This means that owners of copyright, the authors, musicians, journalists, teachers and the publishing companies need to accept that their creative work will be electronically available. They must therefore find ways to make money in adjacent ways. Musicians play more concerts, where they can control the rarity value and keep ticket prices high. Authors can go on speaking tours or endorse products. We see commercial relationships which artists of the 1970s would have frowned on as selling out! How the world changes. It changes in so many ways as owners of IP find new ways to do the same old thing: follow the money.

Copyright in the electronic world

In the past copyright was protected on a physical object. For hundreds of years books and newspapers were physical objects.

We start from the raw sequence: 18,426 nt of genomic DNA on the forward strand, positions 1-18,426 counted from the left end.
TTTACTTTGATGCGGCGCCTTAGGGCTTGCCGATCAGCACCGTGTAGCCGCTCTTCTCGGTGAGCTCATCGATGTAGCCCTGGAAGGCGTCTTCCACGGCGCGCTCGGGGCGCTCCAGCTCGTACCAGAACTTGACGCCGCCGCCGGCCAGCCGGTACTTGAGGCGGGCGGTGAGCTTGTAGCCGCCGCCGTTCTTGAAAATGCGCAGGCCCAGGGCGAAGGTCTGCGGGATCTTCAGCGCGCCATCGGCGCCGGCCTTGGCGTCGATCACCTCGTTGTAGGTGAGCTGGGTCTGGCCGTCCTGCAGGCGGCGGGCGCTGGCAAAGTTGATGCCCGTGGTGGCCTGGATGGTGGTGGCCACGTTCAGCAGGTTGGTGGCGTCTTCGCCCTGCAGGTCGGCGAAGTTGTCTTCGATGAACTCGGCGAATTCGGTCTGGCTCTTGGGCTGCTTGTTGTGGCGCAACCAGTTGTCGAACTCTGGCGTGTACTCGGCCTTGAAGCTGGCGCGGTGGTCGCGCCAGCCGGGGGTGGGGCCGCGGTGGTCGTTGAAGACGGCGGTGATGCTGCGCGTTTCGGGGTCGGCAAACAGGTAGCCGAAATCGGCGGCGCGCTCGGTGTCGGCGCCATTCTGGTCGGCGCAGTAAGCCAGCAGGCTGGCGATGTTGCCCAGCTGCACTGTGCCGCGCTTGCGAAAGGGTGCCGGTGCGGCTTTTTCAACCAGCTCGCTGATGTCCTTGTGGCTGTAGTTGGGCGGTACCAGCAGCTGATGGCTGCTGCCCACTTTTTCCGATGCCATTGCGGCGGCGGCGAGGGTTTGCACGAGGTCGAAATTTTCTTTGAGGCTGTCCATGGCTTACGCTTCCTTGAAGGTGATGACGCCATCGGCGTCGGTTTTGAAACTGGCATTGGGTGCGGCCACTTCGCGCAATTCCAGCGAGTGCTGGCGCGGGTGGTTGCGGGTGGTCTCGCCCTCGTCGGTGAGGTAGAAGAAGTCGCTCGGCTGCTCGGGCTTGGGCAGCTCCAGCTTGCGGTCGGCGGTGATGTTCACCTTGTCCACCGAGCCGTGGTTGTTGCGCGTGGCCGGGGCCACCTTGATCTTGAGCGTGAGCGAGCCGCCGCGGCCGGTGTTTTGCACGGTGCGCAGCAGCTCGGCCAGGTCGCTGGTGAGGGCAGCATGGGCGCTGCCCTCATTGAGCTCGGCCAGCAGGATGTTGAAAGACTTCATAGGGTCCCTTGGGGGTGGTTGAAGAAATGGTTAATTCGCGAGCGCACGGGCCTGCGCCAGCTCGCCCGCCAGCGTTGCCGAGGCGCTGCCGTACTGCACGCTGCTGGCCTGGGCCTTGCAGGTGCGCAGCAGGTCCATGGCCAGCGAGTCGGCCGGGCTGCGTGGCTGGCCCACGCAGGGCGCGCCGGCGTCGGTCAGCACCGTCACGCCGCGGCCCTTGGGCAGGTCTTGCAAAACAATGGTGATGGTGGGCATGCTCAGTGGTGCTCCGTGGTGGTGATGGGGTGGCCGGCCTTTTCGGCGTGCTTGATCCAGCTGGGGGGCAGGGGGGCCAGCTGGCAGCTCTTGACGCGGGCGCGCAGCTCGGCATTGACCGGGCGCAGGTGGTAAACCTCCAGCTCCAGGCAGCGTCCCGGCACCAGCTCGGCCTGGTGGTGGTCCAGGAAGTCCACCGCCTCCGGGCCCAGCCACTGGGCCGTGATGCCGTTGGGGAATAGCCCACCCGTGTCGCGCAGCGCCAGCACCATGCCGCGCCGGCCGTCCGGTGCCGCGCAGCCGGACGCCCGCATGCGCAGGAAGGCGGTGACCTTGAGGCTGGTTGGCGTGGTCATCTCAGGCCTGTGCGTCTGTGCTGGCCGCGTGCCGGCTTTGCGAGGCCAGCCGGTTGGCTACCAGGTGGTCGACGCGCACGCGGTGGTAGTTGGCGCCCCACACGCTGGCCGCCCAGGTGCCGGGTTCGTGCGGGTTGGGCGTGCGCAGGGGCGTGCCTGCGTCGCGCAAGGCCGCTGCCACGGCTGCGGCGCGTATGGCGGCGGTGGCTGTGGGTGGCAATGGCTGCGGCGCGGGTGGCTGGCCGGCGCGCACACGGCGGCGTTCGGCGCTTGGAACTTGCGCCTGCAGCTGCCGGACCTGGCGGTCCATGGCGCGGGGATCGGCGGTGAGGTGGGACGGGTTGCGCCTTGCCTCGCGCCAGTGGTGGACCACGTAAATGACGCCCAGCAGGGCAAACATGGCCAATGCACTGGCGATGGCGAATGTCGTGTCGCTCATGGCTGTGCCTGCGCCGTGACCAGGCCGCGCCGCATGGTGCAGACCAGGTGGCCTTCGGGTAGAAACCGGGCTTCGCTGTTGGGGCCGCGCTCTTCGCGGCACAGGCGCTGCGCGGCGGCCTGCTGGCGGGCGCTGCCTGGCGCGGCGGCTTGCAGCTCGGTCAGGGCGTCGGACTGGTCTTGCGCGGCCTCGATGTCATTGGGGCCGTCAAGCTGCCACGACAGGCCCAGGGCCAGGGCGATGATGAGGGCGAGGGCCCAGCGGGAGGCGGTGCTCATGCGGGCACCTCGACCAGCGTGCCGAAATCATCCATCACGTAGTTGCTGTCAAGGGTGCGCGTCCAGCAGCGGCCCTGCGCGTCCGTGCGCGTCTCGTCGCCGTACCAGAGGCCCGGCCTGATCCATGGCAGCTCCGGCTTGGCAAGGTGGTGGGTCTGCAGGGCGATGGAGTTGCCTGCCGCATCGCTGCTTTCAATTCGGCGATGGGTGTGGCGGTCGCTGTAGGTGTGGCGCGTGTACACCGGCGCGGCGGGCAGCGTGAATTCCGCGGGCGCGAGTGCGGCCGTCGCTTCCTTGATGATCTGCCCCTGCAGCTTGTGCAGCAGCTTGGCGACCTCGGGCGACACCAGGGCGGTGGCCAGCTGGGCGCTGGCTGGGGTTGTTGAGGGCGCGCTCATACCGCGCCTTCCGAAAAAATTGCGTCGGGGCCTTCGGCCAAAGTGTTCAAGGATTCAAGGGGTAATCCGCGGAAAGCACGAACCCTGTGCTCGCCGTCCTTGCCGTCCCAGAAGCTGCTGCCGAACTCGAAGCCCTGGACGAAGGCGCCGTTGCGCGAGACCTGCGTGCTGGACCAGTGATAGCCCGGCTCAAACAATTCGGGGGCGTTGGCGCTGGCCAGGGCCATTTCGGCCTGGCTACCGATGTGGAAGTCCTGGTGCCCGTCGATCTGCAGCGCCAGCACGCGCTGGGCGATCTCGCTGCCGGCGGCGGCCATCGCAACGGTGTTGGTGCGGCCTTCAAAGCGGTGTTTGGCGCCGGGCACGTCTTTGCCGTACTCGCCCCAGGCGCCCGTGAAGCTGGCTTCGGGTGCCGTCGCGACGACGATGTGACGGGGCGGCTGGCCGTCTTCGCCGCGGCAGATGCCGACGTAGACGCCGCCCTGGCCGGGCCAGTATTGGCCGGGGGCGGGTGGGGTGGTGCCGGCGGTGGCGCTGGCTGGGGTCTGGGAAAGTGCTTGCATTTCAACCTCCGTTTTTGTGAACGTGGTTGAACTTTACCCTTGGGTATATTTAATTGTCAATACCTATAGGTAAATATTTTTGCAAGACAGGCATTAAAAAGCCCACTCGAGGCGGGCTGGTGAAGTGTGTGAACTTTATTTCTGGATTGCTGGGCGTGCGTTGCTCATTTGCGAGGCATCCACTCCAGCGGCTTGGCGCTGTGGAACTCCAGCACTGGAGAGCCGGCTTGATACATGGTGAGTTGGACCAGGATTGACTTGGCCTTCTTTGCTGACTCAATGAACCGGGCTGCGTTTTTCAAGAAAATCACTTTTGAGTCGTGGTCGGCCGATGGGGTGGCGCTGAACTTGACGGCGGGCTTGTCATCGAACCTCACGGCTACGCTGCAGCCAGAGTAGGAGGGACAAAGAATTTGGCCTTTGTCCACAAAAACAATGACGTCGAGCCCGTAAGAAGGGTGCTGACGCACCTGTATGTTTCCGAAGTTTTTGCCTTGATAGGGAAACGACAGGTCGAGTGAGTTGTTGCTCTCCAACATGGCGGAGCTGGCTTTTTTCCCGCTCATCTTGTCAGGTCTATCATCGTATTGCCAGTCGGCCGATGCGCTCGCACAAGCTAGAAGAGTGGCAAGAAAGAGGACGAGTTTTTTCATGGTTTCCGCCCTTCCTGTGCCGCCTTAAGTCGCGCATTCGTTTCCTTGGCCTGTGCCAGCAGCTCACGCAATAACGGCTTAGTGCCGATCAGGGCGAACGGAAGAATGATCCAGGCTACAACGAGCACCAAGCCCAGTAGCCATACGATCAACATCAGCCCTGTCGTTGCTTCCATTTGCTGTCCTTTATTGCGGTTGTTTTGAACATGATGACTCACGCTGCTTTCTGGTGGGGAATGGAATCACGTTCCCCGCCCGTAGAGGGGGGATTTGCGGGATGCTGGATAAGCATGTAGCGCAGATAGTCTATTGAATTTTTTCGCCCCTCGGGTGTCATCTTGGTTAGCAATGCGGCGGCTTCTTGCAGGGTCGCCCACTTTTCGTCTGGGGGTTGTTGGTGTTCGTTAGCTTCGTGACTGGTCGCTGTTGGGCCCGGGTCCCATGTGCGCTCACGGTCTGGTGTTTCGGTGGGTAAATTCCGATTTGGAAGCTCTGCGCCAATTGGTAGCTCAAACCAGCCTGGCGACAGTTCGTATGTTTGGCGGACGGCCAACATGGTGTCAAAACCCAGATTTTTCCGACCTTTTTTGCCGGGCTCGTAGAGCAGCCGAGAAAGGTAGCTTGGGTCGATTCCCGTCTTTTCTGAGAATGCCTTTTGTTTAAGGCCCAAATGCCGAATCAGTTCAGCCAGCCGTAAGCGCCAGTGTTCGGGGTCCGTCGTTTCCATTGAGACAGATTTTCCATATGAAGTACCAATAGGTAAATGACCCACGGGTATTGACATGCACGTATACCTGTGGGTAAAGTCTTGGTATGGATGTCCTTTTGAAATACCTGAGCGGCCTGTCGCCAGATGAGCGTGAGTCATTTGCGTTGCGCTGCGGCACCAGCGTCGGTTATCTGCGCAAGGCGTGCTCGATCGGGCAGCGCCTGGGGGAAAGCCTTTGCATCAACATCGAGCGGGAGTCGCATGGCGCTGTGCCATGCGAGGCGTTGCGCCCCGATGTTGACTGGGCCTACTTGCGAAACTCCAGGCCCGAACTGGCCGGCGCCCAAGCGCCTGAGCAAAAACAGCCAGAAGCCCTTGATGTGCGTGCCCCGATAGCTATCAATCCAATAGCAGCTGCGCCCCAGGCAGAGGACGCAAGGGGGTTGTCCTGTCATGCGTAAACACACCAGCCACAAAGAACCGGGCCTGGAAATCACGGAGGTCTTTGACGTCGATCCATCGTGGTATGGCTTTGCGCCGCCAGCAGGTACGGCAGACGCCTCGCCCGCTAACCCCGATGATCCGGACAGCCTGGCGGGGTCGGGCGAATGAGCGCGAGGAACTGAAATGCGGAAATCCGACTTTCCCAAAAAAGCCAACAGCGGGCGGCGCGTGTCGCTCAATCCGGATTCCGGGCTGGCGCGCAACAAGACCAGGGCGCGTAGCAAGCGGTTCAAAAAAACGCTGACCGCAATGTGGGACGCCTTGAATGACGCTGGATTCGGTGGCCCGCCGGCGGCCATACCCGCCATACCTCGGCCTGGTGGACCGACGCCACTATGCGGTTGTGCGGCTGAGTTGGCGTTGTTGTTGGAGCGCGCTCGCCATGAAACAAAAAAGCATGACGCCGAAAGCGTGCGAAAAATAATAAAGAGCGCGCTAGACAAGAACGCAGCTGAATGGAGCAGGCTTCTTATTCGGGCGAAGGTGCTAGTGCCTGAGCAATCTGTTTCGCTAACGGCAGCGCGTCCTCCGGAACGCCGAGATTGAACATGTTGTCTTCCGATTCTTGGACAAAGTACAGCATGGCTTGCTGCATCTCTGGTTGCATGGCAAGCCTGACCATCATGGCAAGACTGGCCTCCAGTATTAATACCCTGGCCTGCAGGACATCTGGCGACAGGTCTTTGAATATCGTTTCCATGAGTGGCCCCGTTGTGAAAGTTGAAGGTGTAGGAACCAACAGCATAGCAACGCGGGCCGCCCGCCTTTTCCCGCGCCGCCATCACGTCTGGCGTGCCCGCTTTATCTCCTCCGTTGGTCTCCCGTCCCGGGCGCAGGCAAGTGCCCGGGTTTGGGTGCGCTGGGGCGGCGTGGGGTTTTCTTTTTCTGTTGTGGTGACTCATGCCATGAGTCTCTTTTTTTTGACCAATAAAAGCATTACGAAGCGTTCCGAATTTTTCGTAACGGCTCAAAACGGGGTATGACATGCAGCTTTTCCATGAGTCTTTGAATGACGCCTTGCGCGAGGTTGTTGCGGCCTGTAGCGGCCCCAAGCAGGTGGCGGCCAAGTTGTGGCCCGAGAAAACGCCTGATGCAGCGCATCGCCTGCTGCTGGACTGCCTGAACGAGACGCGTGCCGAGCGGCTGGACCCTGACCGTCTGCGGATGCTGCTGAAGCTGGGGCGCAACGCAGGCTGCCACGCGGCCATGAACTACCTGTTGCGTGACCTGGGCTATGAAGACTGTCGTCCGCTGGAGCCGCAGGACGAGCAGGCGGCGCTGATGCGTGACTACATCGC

Way back in the 1990s copyright material was sold on physical objects, and it was relatively straightforward to manufacture, distribute, manage the supply and set the price. Whether records, pictures, books, articles, the creative ‘content’ was captured on paper, vinyl, CDs, DVDs and sold in a controlled market.

Yes, there was piracy, which in the music business was considered to be about 10% of worldwide sales in 1999 when large scale online piracy began with Napster.

When all consumers of IP and copyrighted material have an electronic device they have a manufacturing plant which takes the place of the printing presses, the record manufacturers, the movie cinemas, the TV broadcasters and cable/satellite companies. Each consumer is a hyper manufacturer of potentiallly copyrighted material. They are encouraged to be creative, and share (facebook, twitter, linkedin and more).

So the result is that the creative content, the IP, is ubiquitous. It is everywhere. The artists must survive. Somehow. That has been the struggle of the last twenty years. Read on for ways in which the challenge was addressed.